Thursday, July 30, 2009

Bar Associations Yesterday, Today and Tomorrow?

I write to you from magnificent Chicago, on the first day of the ABA Annual Meeting. Just arrived here this afternoon, grabbed my badge and the program, and found about half a dozen interesting MCLE programs on topics I know very little about. I am most interested to hear from John Ashcroft tomorrow on "Lessons from History: A Conversation with Former Attorneys General." We shall see who has learned a lesson.

Despite the fact that thousands of lawyers have descended on Chicago, it is apparent to most that ABA membership is declining. I don't know whether the ABA will survive the economic turmoil and the new paradigms in information technology that are changing the way lawyers get and give information. What I do know is what membership in local, state, and national bar associations has meant to me. Here's my perspective, just so you know.

Very early in my career, I joined a local group, San Francisco Women Tax Lawyers, which was sort of a misnomer because it wasn't exclusively women, or lawyers, although the lunch gatherings did focus on tax topics. It's defunct now, but for about 15 years it was the only game in town for young women tax lawyers and many accountants as well. The other local group of tax lawyers wouldn't admit members who hadn't been in practice for at least 10 years—this policy was described to me back in the early 1990's as an intent to keep the conversations at a high level (which was pretty silly, their programs were no more high level than ours). It seemed obvious to me even then that the point was to exclude newcomers and to protect an old boys' network. The fact that it was almost exclusively a white male only group didn't seem to dawn on the leadership at the time. That group is now nearly defunct too, I think.

In any event, after spending several years as a board member of the Women Tax Lawyers, I moved to the statewide exempt organizations committee of the tax section of the California State Bar. That group was, and is still, a vibrant community of really committed lawyers, who share in writing the California treatise on nonprofit corporations, educating other lawyers as well as the legislators in Sacramento, and doing all sorts of appropriate but generally thankless tasks to improve the law in California. The California State Bar Tax Section's committees have always welcomed new members, have well established avenues for movement into leadership, is respected in the state and at the national level for its contributions to Congress and the IRS, and provides real value to its members. Membership is basically free, meeting fees are very low, and the cost of a plane ticket to the other end of California now and then is pretty modest.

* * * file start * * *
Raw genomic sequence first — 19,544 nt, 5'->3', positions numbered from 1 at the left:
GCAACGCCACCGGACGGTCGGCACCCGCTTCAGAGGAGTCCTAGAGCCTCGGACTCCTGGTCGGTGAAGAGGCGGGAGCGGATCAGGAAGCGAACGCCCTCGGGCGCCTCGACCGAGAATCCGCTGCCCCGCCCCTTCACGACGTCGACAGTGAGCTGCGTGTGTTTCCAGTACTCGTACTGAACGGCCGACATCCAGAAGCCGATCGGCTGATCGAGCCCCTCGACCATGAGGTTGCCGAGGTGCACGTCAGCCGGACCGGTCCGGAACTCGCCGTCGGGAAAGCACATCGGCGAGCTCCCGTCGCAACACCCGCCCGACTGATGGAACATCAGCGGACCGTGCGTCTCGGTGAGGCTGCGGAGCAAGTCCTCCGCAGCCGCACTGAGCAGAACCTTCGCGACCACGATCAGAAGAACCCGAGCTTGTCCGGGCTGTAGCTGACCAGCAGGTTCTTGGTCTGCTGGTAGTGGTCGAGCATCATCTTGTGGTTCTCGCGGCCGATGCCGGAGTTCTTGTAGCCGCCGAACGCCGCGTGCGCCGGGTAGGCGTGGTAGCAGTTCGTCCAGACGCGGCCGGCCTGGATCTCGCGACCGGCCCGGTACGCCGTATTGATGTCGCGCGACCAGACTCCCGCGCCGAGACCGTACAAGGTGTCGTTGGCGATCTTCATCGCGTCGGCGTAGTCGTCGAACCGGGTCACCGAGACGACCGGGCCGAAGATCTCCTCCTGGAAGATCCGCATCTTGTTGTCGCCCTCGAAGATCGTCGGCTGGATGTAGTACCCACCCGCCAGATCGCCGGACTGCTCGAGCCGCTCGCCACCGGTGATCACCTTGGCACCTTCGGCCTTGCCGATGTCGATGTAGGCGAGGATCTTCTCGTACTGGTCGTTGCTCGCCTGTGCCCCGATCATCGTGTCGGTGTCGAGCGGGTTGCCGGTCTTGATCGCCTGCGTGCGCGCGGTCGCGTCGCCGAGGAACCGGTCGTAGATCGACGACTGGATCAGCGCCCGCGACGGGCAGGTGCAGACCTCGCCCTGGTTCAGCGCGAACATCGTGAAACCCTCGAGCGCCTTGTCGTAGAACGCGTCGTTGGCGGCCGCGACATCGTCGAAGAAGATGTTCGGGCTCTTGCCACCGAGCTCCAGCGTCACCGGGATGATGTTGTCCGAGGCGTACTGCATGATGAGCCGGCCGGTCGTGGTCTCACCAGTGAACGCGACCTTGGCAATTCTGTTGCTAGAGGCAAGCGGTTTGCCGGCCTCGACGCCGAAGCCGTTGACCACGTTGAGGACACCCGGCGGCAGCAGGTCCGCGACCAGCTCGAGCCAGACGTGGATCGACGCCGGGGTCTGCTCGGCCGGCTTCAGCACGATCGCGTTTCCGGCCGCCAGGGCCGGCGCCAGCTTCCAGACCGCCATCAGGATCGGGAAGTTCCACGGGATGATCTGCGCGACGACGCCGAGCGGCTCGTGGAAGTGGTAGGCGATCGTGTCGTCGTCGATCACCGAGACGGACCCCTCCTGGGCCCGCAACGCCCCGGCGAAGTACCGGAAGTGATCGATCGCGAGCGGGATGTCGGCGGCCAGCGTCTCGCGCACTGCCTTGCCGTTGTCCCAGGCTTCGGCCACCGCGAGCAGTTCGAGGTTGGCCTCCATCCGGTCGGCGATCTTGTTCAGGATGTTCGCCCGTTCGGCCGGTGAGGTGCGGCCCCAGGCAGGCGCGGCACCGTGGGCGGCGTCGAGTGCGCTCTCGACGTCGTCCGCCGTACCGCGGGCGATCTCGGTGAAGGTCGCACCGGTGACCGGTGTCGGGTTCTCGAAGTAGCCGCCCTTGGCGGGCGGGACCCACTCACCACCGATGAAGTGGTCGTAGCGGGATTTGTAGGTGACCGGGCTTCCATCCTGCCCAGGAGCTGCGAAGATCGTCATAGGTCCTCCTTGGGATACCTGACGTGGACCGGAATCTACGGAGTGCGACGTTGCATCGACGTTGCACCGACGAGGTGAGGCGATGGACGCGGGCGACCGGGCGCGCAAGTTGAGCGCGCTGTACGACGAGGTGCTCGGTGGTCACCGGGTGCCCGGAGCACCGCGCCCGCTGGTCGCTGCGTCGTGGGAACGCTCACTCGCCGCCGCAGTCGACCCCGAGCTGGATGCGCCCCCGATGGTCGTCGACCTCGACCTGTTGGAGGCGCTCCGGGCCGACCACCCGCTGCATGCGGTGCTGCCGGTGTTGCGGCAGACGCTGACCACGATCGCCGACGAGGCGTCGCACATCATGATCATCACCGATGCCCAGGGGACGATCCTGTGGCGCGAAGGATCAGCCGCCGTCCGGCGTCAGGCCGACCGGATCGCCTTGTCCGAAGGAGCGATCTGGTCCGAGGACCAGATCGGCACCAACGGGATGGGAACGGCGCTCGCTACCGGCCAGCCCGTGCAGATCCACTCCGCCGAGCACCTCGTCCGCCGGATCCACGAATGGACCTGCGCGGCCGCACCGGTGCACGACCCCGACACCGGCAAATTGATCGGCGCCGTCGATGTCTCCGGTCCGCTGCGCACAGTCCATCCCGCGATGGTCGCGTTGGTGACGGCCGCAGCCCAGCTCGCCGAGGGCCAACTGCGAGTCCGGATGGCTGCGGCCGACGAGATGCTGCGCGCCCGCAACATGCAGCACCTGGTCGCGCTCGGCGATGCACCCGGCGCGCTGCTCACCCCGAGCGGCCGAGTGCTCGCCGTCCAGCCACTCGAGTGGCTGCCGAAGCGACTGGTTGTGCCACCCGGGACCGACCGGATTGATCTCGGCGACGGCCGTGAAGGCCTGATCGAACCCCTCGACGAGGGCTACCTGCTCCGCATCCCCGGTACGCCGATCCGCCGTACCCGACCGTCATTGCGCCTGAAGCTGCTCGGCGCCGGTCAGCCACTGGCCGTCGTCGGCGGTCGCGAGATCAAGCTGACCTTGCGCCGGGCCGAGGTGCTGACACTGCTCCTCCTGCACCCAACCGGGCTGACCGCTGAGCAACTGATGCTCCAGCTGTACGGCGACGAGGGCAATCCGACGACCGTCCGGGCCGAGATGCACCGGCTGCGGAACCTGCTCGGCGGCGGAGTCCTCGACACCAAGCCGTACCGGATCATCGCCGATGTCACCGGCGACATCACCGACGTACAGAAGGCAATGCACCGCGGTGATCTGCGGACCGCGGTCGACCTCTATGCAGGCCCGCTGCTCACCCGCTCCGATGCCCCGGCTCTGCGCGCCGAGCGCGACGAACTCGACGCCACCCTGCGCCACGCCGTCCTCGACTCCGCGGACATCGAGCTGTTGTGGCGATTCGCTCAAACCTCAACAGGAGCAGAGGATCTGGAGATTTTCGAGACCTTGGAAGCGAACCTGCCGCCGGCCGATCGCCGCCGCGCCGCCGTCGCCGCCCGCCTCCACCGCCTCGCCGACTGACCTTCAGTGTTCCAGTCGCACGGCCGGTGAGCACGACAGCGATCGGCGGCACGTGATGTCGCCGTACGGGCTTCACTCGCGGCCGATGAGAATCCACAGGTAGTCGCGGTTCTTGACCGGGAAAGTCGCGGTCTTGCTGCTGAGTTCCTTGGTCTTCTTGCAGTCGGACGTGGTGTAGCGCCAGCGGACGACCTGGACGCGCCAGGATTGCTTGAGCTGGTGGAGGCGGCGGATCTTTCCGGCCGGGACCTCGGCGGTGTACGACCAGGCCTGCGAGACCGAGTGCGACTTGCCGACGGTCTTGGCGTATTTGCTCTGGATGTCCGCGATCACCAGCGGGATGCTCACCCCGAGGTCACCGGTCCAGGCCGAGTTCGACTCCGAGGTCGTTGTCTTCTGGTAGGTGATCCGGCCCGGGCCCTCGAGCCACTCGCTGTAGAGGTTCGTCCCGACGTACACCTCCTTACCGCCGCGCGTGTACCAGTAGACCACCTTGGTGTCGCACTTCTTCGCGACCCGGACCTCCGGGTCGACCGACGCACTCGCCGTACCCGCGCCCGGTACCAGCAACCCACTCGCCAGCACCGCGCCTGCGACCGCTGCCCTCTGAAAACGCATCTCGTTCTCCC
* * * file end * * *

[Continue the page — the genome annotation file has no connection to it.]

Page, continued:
After moving up the ranks in the statewide committee and serving as its Chair, I then moved on to the ABA Business Law Section, nonprofit corporations (now called nonprofit organizations) committee, worked my way up the committee structure, and then served as its chair. That particular ABA subcommittee, and the Business Law Section in general, seems to welcome new energy and provides real avenues for members to contribute to publications, webcasts, and speaking engagements. But it, too, has its challenges. It's part of an enormous business enterprise that seems to be struggling to attract new members. It is expensive to participate, because the two meetings each year are usually far from home and costly to get to, and the dues and meeting fees are very pricey.

In looking through this admittedly very narrow lens, one might be tempted to conclude that the very local topical bar associations are dying out because they lack a critical mass, that statewide networks (at least in California) have a critical mass and can continue to thrive, but that national bar associations will continue their decline because they are too massive, too expensive, and aren't nimble enough to change as necessary to meet tough economic times and changing information technologies.

Over the next few days, I'll blog my thoughts and perhaps Tweet them as well, and let you know how things look here on the ground. In the meantime, if anyone out there has the same or a different perspective, please comment!

Cynthia

Sunday, July 26, 2009

Men Love to Hear Themselves Talk

Here's a great interview: In the NY Times Corner Office column today, Carol Smith, Senior VP at Elle Group, gives some provocative remarks about the differences in style between men and women managers. It's a quick but fun read for anyone in management. In explaining why she thinks women bosses are better managers, she opines that women "tend to be better managers, better advisers, mentors, rational thinkers. Men love to hear themselves talk." Amen to that.

I also wholeheartedly agree with her comments about interviewing a prospective hire over a meal. She notes that you can usually learn more about a person over a meal than in any other interview format. How the person orders, what they order, how they treat the wait staff, conversational skills, and personality: it all comes through in an authentic way over a meal. Conversely, in my view, the most useless way to get to know an interviewee is in a group interview or, worse yet, a "round robin" drop in where various parties drop in and out of a conference room. I suppose that's useful if a major job requirement is stamina. But otherwise, I don't find it very productive.